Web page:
Rebels in northern Haiti say they are ready to attack the capital at any time unless Haiti's President Jean-Bertrand Aristide steps down. More foreigners continue to evacuate Haiti as the rebel threats escalate, and security deteriorates.
Rebel leader Guy Philippe says his men are in position to attack Port-au-Prince and are only waiting to see if Mr. Aristide steps down before doing so.
Mr. Philippe, a former regional police chief says he has already positioned supporters inside the capital and is ready to seize the National Palace and arrest Mr. Aristide if he does not resign immediately.
The rebel leader made his claims from Haiti's second largest city, Cap Haitian, which his forces seized several days ago.
So far there has been no independent confirmation of his forces moving south towards the capital.
Still life is getting more difficult for residents like Moliere Joseph, who waited unsuccessfully on Thursday for hours to withdraw money from one of the few banks open in the capital.
Moliere Joseph says he has run out of money to buy food for his family and has no idea when he will get the chance to withdraw his savings to buy food to keep his family alive.
Speaking on CNN television Thursday, President Aristide appealed for international peacekeepers to be sent to Haiti. Mr. Aristide says only a few dozen peacekeepers could end the rebellion in northern Haiti. Haitian government and opposition leaders are scheduled to meet with senior French officials later this week in Paris in an effort to end the crisis.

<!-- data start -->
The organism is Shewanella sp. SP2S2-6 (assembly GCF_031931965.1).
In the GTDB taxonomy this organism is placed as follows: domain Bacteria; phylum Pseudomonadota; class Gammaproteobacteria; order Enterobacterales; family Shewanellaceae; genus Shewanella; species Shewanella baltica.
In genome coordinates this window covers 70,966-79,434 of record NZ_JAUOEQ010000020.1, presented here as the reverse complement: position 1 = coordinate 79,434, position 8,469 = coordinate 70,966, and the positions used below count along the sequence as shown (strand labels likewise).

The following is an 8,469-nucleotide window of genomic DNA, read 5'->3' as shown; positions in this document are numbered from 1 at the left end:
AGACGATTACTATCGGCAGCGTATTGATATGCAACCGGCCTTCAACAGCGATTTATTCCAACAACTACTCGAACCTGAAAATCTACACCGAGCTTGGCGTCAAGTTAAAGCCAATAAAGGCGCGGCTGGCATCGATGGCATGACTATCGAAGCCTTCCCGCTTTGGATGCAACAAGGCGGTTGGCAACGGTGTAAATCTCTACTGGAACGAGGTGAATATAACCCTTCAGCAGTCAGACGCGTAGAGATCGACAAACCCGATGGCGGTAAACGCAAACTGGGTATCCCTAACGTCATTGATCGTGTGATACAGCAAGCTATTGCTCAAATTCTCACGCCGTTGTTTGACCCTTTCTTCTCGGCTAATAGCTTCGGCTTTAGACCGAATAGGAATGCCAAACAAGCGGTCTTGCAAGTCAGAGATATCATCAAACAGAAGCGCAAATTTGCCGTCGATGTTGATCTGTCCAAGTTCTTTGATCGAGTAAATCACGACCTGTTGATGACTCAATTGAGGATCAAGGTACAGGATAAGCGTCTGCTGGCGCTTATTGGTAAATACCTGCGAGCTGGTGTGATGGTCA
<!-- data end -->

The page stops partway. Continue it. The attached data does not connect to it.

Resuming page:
Secretary of State Colin Powell told senators Thursday the United States is willing to participate with other countries in an international police presence to stabilize the situation in Haiti. But he said the U.S. still hopes this can be done in the context of a political deal between Mr. Aristide and the opposition.
On Wednesday, opposition leaders rejected an international power-sharing plan because it does not call for Mr. Aristide to step down, something he says he has no intention of doing.
Opposition leader Andre Apaid says the opposition has no connection with Guy Philippe and his rebels but says the rebellion could end if Mr. Aristide leaves office.
"When they [the rebels] arrive in a town they find very disabused and upset people," he said. "So it easy for them to find fertile ground to bring fuel to their machine. We ask that the fuel be removed understanding and stepping down."
With Port-au-Prince streets largely free of barricades, a small group of U.S. diplomatic security agents escorted dozens of dependents of U.N. personnel and diplomats to the city's airport for evacuation. On Wednesday, the group was prevented from leaving by the violence in the city, although another group of diplomats and their dependents did depart late in the day for Mexico.